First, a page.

A life of courage, joy and independence.
For today’s adventure I’ll try to locate and traverse an abandoned feudal-era mountain trail. I learned about the trail’s existence from an old farmer when I asked him how people got over the mountain before cars and roads came into the valley (these villages are very old). He pointed at a roadless valley which led into the mists and said “there.” I knew I’d come back to explore the area when he next said “But, nobody goes there anymore.” Someone’s going there today! Have a splendid day, everyone!! 🙂
Early on in the hike I spotted this abandoned structure on the edge of an abandoned green tea farm. The overgrowth was simply too dense to get through without going on all fours. The bits of green in the middle distance is delicious, very high quality Shizuoka green tea which nobody will ever drink. 😦
The lower valley was chock full of abandoned wasabi terraces just brimming over with fresh, healthy wasabi radishes (see photo). The experience has me in the mood for some fresh sashimi with lots of wasabi and beer which I picked up on the way home. I also stopped at the cake store for a dessert surprise for my gals. I hope everyone is having a fun weekend. It was a good winter holiday and I’m ready to get back to work in the morning. 🙂
Aren’t these wasabi plants beautiful!! I found them growing wild along the stream outside the abandoned wasabi terraces. They had escaped!! BTW these are totally edible, utterly delicious and would command a high price at market. It’s simply my policy to never touch (though I’m not above taking a little biting sample from time to time. SPICY!! 🙂
Does this look like the woods? Nope, it’s what an abandoned wasabi terrace looks like some years after being forgotten.
Here’s my favorite! I found this overlooking a beautiful group of hand-formed (by huge heavy stones) wasabi terraces. I’m pretty sure it’s an improvised religious Shinto kamidana altar which the farmer erected in order to allow the local deity to watch over his farm. My heart was moved when I saw this and thought of how the farmer, his farm and possibly several generations of hard work to create these terraces were now at an end. Nobody will come here anymore and few will likely ever know of the amazing engineering in stone which a humble family of Japanese farmers did make from the wilderness.
These withered sticks once formed a footbridge in the days before this valley was abandoned.
I “think” this skull once belonged to a Tanuki “Racoon Dog” though I’m really not sure.
After the trail petered out I had to push through some rough patches. I lost a glove somewhere in this bamboo thicket.
Last hike photo… Here’s what I had to hike through after the trail came to an end. Beyond the point the canyon narrowed and I was sure to encounter impassable waterfalls. This fact, plus the fading light caused me to turn back. I hope to get back again to find a way around the falls and on to the mountains peaks beyond.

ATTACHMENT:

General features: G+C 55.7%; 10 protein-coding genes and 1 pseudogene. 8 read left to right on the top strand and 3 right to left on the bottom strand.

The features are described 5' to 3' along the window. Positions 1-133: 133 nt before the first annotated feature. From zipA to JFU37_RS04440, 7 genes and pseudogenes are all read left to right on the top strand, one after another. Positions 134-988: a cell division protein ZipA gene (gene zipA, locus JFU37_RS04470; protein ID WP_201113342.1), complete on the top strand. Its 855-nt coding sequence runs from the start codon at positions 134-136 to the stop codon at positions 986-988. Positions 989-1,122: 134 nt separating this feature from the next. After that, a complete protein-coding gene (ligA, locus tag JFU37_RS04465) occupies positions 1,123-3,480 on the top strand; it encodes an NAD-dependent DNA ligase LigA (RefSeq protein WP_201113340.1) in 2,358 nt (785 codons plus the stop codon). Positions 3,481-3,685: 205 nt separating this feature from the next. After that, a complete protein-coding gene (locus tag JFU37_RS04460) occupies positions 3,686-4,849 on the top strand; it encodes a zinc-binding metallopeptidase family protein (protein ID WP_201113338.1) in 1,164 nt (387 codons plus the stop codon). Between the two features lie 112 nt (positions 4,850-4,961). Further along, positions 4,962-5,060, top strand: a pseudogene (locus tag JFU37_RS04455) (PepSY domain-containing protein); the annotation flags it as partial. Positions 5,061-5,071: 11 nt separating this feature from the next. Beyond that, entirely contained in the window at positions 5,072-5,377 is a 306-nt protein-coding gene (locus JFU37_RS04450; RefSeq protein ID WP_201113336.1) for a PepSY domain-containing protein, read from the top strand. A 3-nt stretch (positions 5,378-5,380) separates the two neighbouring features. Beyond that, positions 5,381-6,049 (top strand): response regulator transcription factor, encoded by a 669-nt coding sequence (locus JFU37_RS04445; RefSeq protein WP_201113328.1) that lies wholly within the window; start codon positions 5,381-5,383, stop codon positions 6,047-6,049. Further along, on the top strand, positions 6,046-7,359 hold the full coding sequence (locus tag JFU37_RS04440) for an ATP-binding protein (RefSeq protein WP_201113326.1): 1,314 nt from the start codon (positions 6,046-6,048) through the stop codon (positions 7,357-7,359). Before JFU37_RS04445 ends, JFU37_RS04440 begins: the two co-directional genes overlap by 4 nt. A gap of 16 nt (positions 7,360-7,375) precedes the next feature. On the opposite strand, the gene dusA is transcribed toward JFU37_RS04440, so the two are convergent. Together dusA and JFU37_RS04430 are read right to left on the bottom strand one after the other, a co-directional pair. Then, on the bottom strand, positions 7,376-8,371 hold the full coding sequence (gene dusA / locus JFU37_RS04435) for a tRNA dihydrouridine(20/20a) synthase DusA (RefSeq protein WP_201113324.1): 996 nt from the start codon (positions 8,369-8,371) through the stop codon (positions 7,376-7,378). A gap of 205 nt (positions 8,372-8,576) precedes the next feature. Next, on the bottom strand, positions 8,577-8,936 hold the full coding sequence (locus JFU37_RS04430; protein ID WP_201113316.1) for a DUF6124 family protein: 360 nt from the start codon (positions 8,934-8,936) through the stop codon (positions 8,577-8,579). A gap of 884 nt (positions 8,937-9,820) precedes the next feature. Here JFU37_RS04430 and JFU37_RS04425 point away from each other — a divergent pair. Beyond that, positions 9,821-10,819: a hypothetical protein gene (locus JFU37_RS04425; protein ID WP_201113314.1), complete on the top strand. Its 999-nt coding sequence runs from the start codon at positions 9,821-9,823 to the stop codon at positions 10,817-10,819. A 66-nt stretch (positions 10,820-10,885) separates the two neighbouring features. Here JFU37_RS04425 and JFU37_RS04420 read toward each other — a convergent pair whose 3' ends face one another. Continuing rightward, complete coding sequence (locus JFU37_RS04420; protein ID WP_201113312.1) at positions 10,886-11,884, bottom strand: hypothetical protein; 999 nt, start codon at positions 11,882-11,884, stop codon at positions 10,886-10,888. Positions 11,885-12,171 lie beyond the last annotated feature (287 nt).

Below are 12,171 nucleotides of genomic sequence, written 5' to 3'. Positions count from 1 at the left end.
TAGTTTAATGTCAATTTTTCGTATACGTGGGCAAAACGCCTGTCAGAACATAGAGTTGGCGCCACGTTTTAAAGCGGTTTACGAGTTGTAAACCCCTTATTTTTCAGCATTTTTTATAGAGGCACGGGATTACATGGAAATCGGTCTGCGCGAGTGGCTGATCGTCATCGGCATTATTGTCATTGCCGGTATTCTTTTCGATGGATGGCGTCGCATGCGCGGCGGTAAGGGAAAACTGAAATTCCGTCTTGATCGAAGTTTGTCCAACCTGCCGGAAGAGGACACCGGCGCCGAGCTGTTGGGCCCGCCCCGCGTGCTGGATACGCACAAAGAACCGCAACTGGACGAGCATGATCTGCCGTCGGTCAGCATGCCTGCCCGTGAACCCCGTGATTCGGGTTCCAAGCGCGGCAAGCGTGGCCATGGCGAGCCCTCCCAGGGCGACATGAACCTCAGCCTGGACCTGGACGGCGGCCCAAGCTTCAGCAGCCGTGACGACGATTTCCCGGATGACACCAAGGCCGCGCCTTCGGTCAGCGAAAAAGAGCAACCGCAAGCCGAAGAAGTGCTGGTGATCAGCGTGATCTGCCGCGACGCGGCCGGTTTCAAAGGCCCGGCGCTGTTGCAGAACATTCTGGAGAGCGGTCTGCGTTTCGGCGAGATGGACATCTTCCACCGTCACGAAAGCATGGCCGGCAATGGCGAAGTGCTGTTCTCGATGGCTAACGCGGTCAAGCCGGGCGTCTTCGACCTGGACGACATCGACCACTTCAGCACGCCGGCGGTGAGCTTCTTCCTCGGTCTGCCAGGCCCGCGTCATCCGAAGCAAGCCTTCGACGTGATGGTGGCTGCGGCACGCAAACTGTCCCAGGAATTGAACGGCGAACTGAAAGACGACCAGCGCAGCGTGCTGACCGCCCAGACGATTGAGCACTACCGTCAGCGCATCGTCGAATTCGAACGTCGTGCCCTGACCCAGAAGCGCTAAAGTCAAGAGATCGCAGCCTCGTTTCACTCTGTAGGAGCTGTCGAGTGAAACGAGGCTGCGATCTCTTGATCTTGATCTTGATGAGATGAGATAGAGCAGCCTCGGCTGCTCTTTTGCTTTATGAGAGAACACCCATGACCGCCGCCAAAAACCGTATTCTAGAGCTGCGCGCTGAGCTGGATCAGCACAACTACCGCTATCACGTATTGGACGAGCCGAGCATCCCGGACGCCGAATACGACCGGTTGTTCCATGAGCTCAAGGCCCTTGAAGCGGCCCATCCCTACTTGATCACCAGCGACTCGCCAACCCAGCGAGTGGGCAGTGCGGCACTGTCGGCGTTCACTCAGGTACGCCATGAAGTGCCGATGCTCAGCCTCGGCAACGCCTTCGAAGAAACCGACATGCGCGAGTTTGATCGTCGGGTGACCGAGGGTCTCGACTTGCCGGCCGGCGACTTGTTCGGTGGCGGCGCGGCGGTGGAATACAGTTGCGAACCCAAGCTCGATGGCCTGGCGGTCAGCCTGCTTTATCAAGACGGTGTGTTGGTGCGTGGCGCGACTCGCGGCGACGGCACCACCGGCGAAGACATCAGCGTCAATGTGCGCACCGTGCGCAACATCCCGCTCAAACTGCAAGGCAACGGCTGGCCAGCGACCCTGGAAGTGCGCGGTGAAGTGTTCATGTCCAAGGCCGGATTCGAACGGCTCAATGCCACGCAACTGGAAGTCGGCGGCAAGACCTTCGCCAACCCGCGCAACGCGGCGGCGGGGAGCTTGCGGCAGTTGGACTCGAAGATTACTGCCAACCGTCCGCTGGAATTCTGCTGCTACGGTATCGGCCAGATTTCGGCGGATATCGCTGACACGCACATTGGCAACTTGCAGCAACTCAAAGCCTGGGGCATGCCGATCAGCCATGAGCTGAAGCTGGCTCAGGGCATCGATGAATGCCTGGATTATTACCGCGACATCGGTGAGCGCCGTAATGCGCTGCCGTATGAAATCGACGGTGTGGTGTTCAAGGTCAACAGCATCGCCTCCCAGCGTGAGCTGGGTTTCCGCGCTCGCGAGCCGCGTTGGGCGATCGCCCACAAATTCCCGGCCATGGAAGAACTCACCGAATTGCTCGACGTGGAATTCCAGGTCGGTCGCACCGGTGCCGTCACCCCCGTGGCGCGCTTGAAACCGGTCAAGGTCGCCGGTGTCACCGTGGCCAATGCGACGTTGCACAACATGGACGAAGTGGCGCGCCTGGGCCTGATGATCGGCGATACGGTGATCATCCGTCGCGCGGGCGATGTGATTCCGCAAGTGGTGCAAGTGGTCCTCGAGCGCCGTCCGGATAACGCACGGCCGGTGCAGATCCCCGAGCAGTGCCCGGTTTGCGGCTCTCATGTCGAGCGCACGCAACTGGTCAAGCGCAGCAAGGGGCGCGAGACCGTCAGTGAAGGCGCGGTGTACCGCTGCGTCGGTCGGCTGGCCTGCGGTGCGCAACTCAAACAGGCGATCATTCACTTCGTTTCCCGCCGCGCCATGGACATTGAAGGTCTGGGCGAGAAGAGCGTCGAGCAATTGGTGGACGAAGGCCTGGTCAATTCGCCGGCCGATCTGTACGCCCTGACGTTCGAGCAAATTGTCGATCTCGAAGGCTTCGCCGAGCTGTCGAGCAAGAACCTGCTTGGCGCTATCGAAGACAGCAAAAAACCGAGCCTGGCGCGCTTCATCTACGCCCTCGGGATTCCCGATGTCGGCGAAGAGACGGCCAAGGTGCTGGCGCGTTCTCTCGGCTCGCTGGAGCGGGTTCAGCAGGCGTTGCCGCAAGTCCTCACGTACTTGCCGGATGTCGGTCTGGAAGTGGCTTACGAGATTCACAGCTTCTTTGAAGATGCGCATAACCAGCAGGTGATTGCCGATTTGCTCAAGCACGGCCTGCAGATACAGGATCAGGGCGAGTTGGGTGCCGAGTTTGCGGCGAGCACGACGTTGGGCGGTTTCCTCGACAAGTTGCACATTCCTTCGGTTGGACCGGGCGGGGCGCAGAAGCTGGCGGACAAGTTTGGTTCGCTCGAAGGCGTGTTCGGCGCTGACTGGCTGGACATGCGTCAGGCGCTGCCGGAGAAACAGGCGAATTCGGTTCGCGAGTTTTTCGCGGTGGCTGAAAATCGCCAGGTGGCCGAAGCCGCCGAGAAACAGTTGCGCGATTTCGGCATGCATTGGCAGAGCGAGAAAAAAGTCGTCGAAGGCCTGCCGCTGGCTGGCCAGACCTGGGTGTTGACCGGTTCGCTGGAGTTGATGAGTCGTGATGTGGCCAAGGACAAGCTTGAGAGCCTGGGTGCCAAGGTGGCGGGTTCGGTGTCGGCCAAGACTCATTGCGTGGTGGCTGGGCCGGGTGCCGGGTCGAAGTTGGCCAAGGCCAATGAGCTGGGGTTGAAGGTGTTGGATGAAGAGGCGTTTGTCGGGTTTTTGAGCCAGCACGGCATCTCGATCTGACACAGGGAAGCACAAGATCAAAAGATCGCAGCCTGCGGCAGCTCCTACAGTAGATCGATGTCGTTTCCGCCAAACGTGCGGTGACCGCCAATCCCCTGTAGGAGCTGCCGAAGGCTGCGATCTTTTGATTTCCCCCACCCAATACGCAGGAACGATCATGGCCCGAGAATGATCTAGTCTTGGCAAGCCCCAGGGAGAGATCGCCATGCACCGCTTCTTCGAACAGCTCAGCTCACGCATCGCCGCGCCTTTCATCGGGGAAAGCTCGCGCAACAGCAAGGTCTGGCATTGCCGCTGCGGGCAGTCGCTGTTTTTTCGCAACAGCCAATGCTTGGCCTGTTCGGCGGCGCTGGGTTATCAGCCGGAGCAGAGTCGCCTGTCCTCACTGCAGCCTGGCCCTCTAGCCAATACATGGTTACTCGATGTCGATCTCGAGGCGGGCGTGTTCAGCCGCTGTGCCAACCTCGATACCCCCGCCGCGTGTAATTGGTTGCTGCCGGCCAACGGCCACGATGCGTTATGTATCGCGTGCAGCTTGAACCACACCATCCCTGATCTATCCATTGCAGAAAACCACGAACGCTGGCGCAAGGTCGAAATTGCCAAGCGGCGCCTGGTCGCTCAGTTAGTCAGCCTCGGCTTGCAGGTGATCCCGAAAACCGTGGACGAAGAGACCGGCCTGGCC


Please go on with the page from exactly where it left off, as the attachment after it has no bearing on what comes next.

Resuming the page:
Seeing all those wasabi plants today got me in the mood for a sashimi feast! ぃただきます!!
The Path of Wildness is an answer and response to a prescribed way of life which may leave some individuals with a sense that their living is little more than a series of pre-determined, step-like episodes between birth and death. The stages of living between these events: childhood, adolescence, adulthood, parenthood and senior are themselves natural and in accord with the needs of the species and most individuals. Many find their satisfaction in living this course and to these individuals I have little or nothing to say. Others though long for something more; something innate, genetic and seemingly calling. Adventure and change can give a degree of satisfaction and relief yet even these may seem too tame. To those who feel drawn to something beyond the entertainment and stimulation of senses I offer a walk along The Path of Wildness. Don’t bother penciling the event in your schedule, preparing a pack with goodies and supplies or even inviting a friend along, for this experience is along the course of your first inclination and you must surely always go alone.
The Path of Wildness Resources
Welcome to the softypapa channel. My name is Kurt Bell and I am delighted that you have chosen to walk awhile with me. I’m available on Facebook and Google+ if you have questions or just want to chat and say hi. I can also be found at the JVLOG forum with other Japan-related content creators. All links are listed below. I look forward to meeting you on-line. Have a great day!
Follow me on Twitter:
Be my friend on Facebook:
At the JVLOG forum (my username there is “LylesBrother”):
You can also reach me via email at the following address: firstname.lastname@example.org
“Japanese Falls” image included in this video is by the artist Lane Brown. See more of Mr. Brown’s work at the following URL:
Channel Theme Music “Song For Kurt” used with permission by Nowherians. Discover more about the artist and their music at the URL below. Be sure to check out their “Rome Pays Off” recordings.
Channel homepage image “Leaf” by photographer Moyan Brenn.
See more of Mr. Brenn’s photos on Flickr at the link below.